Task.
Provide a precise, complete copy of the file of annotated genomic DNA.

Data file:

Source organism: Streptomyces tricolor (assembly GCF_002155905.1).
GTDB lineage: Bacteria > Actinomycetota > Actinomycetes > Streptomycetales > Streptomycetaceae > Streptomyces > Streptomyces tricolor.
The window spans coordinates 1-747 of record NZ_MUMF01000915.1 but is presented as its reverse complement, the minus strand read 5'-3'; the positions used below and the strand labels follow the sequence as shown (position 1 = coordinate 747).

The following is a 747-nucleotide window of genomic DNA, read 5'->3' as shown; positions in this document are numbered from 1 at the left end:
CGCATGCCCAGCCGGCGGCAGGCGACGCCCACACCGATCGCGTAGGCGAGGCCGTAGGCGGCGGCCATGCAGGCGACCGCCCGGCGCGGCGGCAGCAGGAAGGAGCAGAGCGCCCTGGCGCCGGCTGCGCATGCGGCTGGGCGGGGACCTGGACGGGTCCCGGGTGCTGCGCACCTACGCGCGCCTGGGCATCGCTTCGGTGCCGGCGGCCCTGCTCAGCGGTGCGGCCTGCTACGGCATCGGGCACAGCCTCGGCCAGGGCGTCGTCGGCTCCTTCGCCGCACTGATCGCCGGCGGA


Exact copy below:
Source organism: Streptomyces tricolor (assembly GCF_002155905.1).
GTDB lineage: Bacteria > Actinomycetota > Actinomycetes > Streptomycetales > Streptomycetaceae > Streptomyces > Streptomyces tricolor.
The window spans coordinates 1-747 of record NZ_MUMF01000915.1 but is presented as its reverse complement, the minus strand read 5'-3'; the positions used below and the strand labels follow the sequence as shown (position 1 = coordinate 747).

The following is a 747-nucleotide window of genomic DNA, read 5'->3' as shown; positions in this document are numbered from 1 at the left end:
CGCATGCCCAGCCGGCGGCAGGCGACGCCCACACCGATCGCGTAGGCGAGGCCGTAGGCGGCGGCCATGCAGGCGACCGCCCGGCGCGGCGGCAGCAGGAAGGAGCAGAGCGCCCTGGCGCCGGCTGCGCATGCGGCTGGGCGGGGACCTGGACGGGTCCCGGGTGCTGCGCACCTACGCGCGCCTGGGCATCGCTTCGGTGCCGGCGGCCCTGCTCAGCGGTGCGGCCTGCTACGGCATCGGGCACAGCCTCGGCCAGGGCGTCGTCGGCTCCTTCGCCGCACTGATCGCCGGCGGA